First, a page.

Doesn't look right to me. Where is the AC input? It should go to the junction of the diodes with opposite connections. That is the DC comes from the pair of anodes, and pair of cathodes joined and the AC goes in the other pair where an anode and cathode are joined.Draw us a schematic of what you are trying to make.
ah I think you're right. I am still new to reading schematics, but this seems more correct, maybe?https://www.dropbox.com/s/xbwbhmbz054pzb4/photo2.JPG
Quote from: hilukasz on Dec 08, 2013, 08:40 pmah I think you're right. I am still new to reading schematics, but this seems more correct, maybe?https://www.dropbox.com/s/xbwbhmbz054pzb4/photo2.JPGYes looks a lot better to me as well.Where is the AC coming from?That is a 35V working capacitor so the maximum RMS AC you should be using is 24V.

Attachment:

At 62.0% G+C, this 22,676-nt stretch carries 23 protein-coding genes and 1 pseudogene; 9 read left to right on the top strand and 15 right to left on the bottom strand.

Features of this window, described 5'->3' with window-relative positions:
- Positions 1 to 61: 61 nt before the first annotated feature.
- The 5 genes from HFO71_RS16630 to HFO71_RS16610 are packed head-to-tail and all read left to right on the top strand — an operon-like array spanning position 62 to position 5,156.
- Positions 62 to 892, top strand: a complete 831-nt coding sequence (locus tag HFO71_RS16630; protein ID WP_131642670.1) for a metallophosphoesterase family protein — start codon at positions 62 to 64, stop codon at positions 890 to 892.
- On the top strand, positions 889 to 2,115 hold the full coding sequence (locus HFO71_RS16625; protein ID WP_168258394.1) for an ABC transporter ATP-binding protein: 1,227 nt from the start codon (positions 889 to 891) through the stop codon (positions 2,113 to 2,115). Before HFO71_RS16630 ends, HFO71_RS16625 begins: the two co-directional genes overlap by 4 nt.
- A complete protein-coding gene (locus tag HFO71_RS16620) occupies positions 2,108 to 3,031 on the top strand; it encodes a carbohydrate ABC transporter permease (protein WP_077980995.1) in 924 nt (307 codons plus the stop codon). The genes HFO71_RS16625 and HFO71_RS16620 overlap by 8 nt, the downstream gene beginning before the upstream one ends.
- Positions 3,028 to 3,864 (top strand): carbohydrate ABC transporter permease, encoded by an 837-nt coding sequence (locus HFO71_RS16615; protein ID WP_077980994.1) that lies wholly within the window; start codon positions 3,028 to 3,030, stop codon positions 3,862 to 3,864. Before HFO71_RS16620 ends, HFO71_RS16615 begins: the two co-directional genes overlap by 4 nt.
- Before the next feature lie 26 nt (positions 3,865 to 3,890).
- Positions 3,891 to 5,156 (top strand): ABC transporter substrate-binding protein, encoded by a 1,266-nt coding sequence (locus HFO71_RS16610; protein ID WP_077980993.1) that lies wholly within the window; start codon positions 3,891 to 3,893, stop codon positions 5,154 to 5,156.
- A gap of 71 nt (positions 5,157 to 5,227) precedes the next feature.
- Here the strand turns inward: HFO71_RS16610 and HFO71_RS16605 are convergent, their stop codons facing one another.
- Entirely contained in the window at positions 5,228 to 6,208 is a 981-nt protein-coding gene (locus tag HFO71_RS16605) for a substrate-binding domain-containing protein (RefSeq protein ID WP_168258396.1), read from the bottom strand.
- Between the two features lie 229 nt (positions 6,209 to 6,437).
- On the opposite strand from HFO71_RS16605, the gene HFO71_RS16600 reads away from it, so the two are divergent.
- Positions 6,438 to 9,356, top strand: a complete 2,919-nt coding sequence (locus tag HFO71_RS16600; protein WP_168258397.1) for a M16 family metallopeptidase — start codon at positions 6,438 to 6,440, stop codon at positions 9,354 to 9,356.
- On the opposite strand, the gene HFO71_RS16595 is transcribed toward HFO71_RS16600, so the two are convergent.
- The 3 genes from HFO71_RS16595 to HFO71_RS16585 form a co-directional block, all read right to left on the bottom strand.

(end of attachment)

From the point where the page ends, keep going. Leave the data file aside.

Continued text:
the input is coming from a 12v 1A 12w ac adaptor
Such a device is almost certainly going to be supplying you with DC, not AC.
Quotethe input is coming from a 12v 1A 12w ac adaptorSuch a device is almost certainly going to be supplying you with DC, not AC.
FYI - you can buy a bridge rectifier that has 4 diodes in one package with 4 terminals. Building one yourself is a good learning experience, but I can't remember the last time I built built one.Also, it's a good idea to "derate" you components. The voltage rating on your 1N4007 is fine, but at 1 Amp, you are pushing it to it's limit. When you first power-on, you will likely get quit a bit more than 1A of "inrush" current as the capacitor charges-up. Your diodes will probably survive, but it's good to have some safety margin. (I haven't checked the specs, but they probably can withstand more current for a short time.)